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Measurement - Influencing Factors

All information on measurement - influencing factors

At a glance

To analyze urine, it must be obtained first.

Usually a urine measuring cup is used, which is filled by the subject on the toilet with fresh urine from the bladder.

The sample for a urine examination is usually obtained from the middle-radiation urine. This is the middle urine portion. This is not obtained at the beginning of the bladder emptying, but from the already running urinary ray.

In this way, impurities (e.g. epithelia) from the external genitalia and the outer sections of the urethra are prevented from entering the urine sample.

In addition, some urine tests are also carried out with the so-called 24-hour collection urine. For this purpose, the patient must, if possible, collect all his urine, which he releases within 24 hours, in a special vessel.

For more information

The urine test itself is carried out either in the form of a urine rapid test or by means of microscopic examination in the laboratory. A distinction is made between the urine status and a urine culture in which urine is examined for pathogens with the help of nutrient media.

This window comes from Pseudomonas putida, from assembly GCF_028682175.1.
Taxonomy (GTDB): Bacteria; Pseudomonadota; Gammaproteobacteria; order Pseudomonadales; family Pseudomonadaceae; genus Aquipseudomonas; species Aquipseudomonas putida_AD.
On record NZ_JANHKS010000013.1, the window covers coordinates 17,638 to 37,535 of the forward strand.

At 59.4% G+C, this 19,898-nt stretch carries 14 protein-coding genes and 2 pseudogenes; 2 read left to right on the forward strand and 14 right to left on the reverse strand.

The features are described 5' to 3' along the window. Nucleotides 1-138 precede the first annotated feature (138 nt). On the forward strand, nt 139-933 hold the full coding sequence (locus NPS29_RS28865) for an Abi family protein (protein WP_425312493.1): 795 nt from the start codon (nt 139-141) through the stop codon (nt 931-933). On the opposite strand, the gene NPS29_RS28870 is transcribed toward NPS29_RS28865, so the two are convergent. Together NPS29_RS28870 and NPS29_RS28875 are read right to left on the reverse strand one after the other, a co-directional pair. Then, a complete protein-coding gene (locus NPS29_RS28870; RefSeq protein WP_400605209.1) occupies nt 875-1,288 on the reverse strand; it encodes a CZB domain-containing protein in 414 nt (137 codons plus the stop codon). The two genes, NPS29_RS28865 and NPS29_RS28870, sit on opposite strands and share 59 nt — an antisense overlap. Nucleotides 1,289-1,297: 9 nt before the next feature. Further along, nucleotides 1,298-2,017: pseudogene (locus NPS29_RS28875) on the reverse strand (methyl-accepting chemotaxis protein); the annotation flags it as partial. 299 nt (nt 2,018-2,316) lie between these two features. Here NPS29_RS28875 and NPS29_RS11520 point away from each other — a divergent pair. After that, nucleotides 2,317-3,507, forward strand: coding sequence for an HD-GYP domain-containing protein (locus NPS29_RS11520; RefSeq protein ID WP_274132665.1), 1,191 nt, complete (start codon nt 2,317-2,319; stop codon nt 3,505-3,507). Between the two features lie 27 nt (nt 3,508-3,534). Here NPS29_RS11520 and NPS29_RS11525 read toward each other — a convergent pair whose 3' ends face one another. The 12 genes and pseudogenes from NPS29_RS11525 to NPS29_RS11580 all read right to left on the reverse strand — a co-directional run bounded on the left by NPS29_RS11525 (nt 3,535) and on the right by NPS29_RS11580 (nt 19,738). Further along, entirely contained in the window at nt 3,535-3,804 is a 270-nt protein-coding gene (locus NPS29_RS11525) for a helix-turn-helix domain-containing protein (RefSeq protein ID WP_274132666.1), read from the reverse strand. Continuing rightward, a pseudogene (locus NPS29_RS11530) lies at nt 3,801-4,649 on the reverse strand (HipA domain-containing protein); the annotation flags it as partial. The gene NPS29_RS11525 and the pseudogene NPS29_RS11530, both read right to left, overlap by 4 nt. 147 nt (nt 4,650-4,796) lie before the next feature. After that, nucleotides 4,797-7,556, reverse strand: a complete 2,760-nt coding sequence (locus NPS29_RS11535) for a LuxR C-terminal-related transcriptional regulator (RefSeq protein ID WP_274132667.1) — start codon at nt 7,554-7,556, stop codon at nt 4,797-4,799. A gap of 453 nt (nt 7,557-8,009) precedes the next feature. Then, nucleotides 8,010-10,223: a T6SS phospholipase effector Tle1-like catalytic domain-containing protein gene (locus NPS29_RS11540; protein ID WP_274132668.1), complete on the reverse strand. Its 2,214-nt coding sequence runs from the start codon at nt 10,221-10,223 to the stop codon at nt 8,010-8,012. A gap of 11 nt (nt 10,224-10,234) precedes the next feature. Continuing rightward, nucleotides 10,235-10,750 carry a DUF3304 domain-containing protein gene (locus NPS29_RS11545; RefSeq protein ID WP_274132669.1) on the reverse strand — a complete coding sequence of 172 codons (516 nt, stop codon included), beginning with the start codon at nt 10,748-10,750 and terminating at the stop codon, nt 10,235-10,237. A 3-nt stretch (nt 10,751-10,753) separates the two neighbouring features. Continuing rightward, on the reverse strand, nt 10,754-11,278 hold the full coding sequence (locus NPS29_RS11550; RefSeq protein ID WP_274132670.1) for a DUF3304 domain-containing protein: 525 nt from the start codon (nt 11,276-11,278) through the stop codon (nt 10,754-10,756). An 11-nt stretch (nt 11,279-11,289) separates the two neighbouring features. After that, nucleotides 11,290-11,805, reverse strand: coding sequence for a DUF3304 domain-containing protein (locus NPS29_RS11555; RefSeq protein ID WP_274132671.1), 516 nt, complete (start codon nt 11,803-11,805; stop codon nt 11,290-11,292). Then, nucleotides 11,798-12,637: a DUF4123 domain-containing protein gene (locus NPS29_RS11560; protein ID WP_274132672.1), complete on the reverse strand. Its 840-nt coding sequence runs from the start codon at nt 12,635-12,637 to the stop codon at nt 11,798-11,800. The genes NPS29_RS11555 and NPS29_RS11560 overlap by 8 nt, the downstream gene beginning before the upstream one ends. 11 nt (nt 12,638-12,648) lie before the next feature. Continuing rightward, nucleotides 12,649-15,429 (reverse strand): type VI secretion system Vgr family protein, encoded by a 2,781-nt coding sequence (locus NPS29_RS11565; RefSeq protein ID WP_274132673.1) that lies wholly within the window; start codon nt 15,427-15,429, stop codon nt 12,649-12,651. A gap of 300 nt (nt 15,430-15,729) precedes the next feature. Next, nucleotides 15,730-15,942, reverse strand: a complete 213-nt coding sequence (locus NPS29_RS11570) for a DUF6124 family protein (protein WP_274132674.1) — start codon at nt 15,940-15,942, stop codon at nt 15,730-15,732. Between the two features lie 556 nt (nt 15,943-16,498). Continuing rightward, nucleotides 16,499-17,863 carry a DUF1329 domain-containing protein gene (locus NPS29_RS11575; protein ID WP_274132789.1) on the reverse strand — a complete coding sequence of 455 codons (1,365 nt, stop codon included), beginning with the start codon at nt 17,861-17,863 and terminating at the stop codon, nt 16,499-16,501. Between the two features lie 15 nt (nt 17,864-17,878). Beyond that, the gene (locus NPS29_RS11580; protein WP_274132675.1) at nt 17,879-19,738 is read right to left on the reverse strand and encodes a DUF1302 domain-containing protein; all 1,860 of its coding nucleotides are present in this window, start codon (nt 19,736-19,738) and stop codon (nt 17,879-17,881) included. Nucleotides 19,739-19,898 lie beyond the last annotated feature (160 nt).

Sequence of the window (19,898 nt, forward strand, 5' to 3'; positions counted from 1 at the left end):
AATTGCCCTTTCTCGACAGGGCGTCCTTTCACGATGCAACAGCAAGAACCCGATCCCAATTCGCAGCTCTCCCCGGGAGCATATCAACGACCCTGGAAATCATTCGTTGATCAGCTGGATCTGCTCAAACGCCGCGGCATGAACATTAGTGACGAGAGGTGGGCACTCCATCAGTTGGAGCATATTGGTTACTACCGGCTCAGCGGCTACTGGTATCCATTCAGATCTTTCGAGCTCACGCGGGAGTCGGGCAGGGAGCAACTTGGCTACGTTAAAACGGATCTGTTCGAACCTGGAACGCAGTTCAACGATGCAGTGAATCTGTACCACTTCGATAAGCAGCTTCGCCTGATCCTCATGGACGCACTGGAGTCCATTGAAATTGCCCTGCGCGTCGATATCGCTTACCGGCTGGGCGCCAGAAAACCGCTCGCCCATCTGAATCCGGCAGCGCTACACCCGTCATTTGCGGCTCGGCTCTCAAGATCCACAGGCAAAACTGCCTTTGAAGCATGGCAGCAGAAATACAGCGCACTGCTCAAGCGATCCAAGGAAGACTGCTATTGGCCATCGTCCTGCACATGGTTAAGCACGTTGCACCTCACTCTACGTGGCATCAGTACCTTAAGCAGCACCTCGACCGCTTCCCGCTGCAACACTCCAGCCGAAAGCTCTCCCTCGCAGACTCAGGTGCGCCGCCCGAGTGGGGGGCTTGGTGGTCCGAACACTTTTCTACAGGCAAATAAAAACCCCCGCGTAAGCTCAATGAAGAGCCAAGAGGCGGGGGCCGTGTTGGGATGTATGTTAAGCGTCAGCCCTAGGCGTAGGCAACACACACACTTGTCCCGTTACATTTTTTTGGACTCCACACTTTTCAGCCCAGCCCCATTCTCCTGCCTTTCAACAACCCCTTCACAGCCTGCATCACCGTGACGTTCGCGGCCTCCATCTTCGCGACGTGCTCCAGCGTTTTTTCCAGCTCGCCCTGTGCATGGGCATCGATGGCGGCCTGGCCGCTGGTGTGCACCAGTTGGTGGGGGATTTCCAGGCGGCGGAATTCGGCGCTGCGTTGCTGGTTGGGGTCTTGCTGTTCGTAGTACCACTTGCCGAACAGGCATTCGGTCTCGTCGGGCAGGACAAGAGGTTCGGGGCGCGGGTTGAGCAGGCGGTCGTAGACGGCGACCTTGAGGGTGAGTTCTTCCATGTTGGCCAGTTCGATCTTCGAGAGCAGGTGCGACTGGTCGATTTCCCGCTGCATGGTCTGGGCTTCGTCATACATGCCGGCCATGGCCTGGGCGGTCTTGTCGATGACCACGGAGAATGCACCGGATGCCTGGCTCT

At all stages of the urine examination (from preparation for sampling to the analysis itself) there are different influencing factors which can have different effects depending on the focus of the study.


Some key ones are listed here:


  • Universitätsklinikum Halle: Präanalytik, URL:, Retrieved 18.06.2019
  • Wieland, E. (2017): Leitfaden für die Präanalytik, URL:ür_die_Präanalytik_März_2017.pdf, Retrieved 18.06.2019
  • Imhof, P.R., et al. (1972). Excretion of urinary casts after administration of diuretics. BMJ, 2, 199
  • Urinstatus, URL:, Retrieved 18.06.2019
Status of information: 2022